By Roger Banks
Democrats in Congress agree with President Bush that some level of tax cut is appropriate, but the prospect of reduced revenue is already cramping their spending style. Congressman Charles Rangle (D-NY), recently appeared on "Face the Nation" to fret about how government would "take care of" medical insurance and prescriptions for every citizen. Meanwhile, the familiar murmuring about the conservative agenda goes on.
The desire to cut spending on government programs, liberals insist, flows from a lack of compassion. Ironically, however, it is the failure to curb the entitlement regime that stands to harden the American heart, and perpetuate the increasingly uncharitable society such programs have helped create.
Advocates of curtailing entitlements have traditionally focused attention on the burdens they impose: burdens on individual freedom, on the economy, and on beneficiaries themselves. Despite the unassailable logic, and perhaps because of it, these arguments seem only to contribute to the stereotype of conservatives as uncompassionate. Even the argument that entitlements visit harm on those they are designed to help, while demonstrably true, has not helped conservatives shed their reputation for being penurious and mean.
President Bush, of course, has come into office heralding the era of the "compassionate conservative," a term liberals would like to dismiss as a simplistic catch-phrase. In fact, the term is proving to be the tip of a great iceberg, a profound belief system, supplying what's been missing all along from conservative apologetics: a compassionate justification, or the beginnings of one.
During the South Carolina primaries, Bush responded to a voter's question with the words, "Government cannot force people to love one another." Although we might wish this truth to be self-evident -- that love cannot be legislated -- before the rise of Bush the younger, it had been all but overlooked by enthusiasts of smaller government. In his inauguration address, the new President returned to the same message, explaining that when the "spirit of citizenship is missing, no government program can replace it." Again, love cannot be legislated; or, as Portia tells Shylock in the Merchant of Venice, "the quality of mercy is not strained."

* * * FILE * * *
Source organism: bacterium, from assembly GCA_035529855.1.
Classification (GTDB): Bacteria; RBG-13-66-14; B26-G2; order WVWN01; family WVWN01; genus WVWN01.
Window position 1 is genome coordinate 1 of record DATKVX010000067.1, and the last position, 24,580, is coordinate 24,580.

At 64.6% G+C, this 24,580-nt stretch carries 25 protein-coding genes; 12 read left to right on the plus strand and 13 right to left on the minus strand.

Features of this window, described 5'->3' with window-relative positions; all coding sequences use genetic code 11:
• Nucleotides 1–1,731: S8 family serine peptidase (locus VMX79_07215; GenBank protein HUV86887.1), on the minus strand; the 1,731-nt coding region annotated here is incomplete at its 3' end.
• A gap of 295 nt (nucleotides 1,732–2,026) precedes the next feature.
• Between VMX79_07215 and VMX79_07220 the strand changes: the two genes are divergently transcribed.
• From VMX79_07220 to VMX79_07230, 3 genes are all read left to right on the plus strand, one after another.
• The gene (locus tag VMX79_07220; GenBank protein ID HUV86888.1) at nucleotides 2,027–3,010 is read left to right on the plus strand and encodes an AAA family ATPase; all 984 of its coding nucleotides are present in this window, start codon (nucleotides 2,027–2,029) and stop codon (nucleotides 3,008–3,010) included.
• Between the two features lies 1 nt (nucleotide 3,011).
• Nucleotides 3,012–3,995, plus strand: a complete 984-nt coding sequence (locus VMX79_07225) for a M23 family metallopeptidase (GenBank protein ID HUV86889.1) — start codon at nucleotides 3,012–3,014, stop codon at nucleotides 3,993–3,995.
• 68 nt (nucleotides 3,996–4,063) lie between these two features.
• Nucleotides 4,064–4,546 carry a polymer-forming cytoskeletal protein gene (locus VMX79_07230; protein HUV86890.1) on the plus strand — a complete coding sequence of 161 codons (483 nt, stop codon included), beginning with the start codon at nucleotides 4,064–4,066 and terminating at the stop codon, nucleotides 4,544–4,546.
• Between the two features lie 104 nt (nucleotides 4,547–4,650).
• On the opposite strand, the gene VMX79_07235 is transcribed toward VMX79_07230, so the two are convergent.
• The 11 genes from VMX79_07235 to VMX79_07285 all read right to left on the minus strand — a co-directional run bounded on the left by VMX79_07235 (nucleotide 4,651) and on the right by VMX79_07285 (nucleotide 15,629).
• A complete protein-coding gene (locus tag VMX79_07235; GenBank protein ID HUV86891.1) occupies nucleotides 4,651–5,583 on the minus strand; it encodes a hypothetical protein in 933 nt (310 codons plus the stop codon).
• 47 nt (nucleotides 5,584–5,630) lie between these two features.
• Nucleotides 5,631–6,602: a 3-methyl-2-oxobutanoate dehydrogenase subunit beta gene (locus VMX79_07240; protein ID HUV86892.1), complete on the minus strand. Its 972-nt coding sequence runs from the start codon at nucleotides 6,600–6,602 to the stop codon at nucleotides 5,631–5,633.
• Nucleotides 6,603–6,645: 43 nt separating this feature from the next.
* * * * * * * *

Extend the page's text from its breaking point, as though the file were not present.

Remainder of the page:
From the foregoing principles, another inexorably follows, which Bush has so far left unstated. Specifically, while the spirit of generosity cannot be replaced by government programs, it can be displaced by government programs. Attempting to constrain "compassion" though government, in fact, may have a chilling effect on personal acts of kindness. The out-of-control entitlement system, in which the state attempts to guarantee the material well-being of everyone, propagates a collective sense that private generosity is increasingly unnecessary, and increasingly without purpose or meaning.